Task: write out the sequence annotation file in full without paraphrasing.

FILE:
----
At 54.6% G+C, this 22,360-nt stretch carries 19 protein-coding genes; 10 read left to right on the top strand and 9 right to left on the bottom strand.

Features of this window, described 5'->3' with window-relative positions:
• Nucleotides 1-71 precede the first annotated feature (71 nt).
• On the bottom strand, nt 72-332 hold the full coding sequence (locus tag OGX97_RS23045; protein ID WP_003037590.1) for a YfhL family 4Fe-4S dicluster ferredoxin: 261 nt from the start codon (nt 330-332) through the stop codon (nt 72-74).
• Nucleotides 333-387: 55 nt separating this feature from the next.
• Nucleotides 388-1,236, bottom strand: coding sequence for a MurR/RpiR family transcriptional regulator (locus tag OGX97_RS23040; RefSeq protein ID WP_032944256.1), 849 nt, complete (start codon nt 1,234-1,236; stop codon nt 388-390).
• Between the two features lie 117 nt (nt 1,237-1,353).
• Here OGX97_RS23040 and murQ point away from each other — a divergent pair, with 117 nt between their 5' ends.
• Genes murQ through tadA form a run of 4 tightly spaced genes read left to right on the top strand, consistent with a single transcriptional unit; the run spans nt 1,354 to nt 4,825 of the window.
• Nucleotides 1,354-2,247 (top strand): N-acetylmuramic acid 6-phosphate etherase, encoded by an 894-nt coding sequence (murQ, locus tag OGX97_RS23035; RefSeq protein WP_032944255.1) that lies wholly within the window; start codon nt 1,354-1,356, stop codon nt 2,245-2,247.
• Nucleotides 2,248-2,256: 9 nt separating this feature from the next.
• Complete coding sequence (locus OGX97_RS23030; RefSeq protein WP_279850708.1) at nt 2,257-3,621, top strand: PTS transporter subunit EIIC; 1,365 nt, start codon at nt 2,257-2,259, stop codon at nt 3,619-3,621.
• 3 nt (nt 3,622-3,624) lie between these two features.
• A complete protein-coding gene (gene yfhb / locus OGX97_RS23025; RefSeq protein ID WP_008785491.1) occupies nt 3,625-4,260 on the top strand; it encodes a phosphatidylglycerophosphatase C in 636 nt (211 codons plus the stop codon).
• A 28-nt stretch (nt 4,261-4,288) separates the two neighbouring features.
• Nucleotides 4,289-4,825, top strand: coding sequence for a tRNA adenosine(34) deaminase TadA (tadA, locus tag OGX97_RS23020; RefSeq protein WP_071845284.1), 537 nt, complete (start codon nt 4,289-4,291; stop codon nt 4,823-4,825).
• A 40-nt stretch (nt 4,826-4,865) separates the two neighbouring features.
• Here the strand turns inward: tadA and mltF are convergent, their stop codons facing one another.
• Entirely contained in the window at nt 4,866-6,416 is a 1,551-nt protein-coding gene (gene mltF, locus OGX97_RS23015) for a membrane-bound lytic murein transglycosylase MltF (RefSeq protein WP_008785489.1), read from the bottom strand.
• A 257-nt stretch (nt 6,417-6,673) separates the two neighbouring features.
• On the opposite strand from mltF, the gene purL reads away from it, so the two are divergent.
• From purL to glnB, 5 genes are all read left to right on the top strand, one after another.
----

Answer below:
At 54.6% G+C, this 22,360-nt stretch carries 19 protein-coding genes; 10 read left to right on the top strand and 9 right to left on the bottom strand.

Features of this window, described 5'->3' with window-relative positions:
• Nucleotides 1-71 precede the first annotated feature (71 nt).
• On the bottom strand, nt 72-332 hold the full coding sequence (locus tag OGX97_RS23045; protein ID WP_003037590.1) for a YfhL family 4Fe-4S dicluster ferredoxin: 261 nt from the start codon (nt 330-332) through the stop codon (nt 72-74).
• Nucleotides 333-387: 55 nt separating this feature from the next.
• Nucleotides 388-1,236, bottom strand: coding sequence for a MurR/RpiR family transcriptional regulator (locus tag OGX97_RS23040; RefSeq protein ID WP_032944256.1), 849 nt, complete (start codon nt 1,234-1,236; stop codon nt 388-390).
• Between the two features lie 117 nt (nt 1,237-1,353).
• Here OGX97_RS23040 and murQ point away from each other — a divergent pair, with 117 nt between their 5' ends.
• Genes murQ through tadA form a run of 4 tightly spaced genes read left to right on the top strand, consistent with a single transcriptional unit; the run spans nt 1,354 to nt 4,825 of the window.
• Nucleotides 1,354-2,247 (top strand): N-acetylmuramic acid 6-phosphate etherase, encoded by an 894-nt coding sequence (murQ, locus tag OGX97_RS23035; RefSeq protein WP_032944255.1) that lies wholly within the window; start codon nt 1,354-1,356, stop codon nt 2,245-2,247.
• Nucleotides 2,248-2,256: 9 nt separating this feature from the next.
• Complete coding sequence (locus OGX97_RS23030; RefSeq protein WP_279850708.1) at nt 2,257-3,621, top strand: PTS transporter subunit EIIC; 1,365 nt, start codon at nt 2,257-2,259, stop codon at nt 3,619-3,621.
• 3 nt (nt 3,622-3,624) lie between these two features.
• A complete protein-coding gene (gene yfhb / locus OGX97_RS23025; RefSeq protein ID WP_008785491.1) occupies nt 3,625-4,260 on the top strand; it encodes a phosphatidylglycerophosphatase C in 636 nt (211 codons plus the stop codon).
• A 28-nt stretch (nt 4,261-4,288) separates the two neighbouring features.
• Nucleotides 4,289-4,825, top strand: coding sequence for a tRNA adenosine(34) deaminase TadA (tadA, locus tag OGX97_RS23020; RefSeq protein WP_071845284.1), 537 nt, complete (start codon nt 4,289-4,291; stop codon nt 4,823-4,825).
• A 40-nt stretch (nt 4,826-4,865) separates the two neighbouring features.
• Here the strand turns inward: tadA and mltF are convergent, their stop codons facing one another.
• Entirely contained in the window at nt 4,866-6,416 is a 1,551-nt protein-coding gene (gene mltF, locus OGX97_RS23015) for a membrane-bound lytic murein transglycosylase MltF (RefSeq protein WP_008785489.1), read from the bottom strand.
• A 257-nt stretch (nt 6,417-6,673) separates the two neighbouring features.
• On the opposite strand from mltF, the gene purL reads away from it, so the two are divergent.
• From purL to glnB, 5 genes are all read left to right on the top strand, one after another.